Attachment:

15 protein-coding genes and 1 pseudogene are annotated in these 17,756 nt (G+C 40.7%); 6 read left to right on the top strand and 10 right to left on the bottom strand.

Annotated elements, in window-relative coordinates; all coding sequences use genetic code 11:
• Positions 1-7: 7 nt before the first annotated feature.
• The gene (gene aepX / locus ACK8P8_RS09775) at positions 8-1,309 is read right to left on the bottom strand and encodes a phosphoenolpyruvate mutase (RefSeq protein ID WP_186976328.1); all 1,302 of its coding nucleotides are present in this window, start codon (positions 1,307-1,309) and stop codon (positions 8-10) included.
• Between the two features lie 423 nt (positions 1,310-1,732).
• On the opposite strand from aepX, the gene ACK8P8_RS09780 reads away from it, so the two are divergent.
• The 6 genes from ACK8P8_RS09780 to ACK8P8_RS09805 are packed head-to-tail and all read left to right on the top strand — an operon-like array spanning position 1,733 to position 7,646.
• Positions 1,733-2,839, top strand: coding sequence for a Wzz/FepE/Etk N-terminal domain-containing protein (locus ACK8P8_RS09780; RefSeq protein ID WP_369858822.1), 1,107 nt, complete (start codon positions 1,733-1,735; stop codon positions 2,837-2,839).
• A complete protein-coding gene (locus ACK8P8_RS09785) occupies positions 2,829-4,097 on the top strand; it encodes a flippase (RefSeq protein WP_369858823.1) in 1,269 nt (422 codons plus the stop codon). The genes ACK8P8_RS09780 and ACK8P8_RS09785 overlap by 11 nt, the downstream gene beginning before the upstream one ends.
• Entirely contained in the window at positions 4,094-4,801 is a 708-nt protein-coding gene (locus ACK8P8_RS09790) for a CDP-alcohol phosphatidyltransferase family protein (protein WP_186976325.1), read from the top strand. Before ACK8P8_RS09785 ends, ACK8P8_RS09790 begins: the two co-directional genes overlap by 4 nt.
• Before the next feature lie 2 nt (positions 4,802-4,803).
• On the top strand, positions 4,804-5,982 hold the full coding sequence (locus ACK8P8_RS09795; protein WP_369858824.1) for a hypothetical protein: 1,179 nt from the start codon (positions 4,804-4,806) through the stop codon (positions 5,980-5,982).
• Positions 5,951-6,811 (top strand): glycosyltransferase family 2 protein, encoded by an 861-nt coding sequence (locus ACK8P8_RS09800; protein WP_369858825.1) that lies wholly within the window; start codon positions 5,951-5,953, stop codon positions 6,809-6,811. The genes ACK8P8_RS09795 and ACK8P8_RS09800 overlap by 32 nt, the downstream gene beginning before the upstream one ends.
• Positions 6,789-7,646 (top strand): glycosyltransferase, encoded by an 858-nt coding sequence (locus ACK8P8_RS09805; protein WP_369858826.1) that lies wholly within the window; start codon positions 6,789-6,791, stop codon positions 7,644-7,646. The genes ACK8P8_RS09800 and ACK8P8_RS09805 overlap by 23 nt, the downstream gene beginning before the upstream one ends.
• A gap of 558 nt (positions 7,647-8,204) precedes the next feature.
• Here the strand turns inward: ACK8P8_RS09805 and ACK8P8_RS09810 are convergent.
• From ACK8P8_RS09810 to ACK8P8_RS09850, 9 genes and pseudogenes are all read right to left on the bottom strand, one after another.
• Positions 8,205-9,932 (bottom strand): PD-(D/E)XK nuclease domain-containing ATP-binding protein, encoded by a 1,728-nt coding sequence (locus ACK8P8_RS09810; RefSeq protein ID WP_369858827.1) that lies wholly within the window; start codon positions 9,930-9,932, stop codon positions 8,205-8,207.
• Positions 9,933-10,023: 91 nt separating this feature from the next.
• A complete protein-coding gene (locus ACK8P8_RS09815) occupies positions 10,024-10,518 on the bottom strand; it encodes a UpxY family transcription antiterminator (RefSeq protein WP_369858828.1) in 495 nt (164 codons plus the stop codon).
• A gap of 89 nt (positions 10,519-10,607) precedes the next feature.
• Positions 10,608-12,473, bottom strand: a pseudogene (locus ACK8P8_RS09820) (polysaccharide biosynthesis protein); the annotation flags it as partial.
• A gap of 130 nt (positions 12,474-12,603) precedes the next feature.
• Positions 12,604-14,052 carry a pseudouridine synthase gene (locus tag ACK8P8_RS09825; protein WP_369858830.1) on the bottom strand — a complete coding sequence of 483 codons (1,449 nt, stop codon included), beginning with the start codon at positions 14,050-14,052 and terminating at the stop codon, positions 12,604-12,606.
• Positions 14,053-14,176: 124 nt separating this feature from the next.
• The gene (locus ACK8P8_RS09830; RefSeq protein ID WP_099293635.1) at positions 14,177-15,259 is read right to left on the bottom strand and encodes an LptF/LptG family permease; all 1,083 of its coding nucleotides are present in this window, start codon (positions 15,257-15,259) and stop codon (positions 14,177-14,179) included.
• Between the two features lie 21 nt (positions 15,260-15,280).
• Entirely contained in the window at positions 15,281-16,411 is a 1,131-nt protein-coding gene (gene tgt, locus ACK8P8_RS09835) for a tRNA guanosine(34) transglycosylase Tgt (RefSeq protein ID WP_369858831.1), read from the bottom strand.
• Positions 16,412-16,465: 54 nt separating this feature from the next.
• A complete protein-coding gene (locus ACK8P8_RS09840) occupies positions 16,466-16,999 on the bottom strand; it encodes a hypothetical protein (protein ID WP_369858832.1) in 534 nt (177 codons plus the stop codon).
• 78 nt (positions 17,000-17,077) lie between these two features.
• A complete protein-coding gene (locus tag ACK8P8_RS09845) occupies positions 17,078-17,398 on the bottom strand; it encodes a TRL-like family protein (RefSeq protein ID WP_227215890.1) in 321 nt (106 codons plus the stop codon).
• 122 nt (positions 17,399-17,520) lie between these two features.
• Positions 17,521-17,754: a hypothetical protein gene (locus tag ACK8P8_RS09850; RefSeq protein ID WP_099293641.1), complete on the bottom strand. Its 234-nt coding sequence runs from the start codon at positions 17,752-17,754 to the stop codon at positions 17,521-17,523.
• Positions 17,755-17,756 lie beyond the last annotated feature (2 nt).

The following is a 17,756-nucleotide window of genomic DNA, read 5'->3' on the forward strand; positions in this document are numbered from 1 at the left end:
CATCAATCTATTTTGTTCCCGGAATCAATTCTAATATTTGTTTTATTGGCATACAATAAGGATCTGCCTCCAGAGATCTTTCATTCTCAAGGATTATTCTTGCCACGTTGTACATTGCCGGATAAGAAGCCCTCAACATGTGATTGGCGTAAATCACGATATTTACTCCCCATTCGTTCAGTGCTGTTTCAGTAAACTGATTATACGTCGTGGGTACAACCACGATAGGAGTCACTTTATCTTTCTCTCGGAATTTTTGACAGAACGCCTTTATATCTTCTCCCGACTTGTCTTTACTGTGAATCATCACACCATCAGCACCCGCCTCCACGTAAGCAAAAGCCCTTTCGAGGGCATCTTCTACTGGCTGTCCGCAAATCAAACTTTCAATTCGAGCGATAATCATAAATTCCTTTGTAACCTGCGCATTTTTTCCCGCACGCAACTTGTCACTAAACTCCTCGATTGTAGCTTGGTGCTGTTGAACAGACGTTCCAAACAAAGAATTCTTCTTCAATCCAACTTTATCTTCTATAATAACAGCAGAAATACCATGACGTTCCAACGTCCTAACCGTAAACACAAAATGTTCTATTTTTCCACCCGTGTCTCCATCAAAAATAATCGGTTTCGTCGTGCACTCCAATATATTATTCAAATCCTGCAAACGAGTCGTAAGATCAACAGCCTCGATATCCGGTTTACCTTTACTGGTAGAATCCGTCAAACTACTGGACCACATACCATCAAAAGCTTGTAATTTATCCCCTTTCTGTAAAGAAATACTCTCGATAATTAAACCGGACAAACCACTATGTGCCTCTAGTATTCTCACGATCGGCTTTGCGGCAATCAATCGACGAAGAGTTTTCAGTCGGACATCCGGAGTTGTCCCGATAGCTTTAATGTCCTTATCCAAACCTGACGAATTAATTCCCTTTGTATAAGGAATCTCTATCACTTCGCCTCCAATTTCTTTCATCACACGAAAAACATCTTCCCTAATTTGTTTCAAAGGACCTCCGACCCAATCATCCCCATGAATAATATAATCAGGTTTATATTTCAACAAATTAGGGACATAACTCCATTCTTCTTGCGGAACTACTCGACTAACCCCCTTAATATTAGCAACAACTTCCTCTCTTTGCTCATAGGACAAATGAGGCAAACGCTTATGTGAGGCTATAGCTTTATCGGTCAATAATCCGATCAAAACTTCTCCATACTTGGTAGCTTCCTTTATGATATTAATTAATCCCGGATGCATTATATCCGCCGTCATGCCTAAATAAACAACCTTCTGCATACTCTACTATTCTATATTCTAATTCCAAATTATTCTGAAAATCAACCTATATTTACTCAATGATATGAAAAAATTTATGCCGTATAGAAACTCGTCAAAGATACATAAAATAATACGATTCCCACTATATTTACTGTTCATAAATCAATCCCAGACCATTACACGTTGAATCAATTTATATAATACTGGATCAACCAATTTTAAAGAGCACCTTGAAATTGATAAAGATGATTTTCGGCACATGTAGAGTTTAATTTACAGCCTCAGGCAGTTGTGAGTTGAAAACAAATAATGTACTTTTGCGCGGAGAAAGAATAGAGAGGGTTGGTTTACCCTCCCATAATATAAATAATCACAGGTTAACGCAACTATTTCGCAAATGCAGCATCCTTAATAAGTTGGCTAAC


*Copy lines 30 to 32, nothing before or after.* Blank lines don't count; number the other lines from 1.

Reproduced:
• A complete protein-coding gene (locus ACK8P8_RS09840) occupies positions 16,466-16,999 on the bottom strand; it encodes a hypothetical protein (protein ID WP_369858832.1) in 534 nt (177 codons plus the stop codon).
• 78 nt (positions 17,000-17,077) lie between these two features.
• A complete protein-coding gene (locus tag ACK8P8_RS09845) occupies positions 17,078-17,398 on the bottom strand; it encodes a TRL-like family protein (RefSeq protein ID WP_227215890.1) in 321 nt (106 codons plus the stop codon).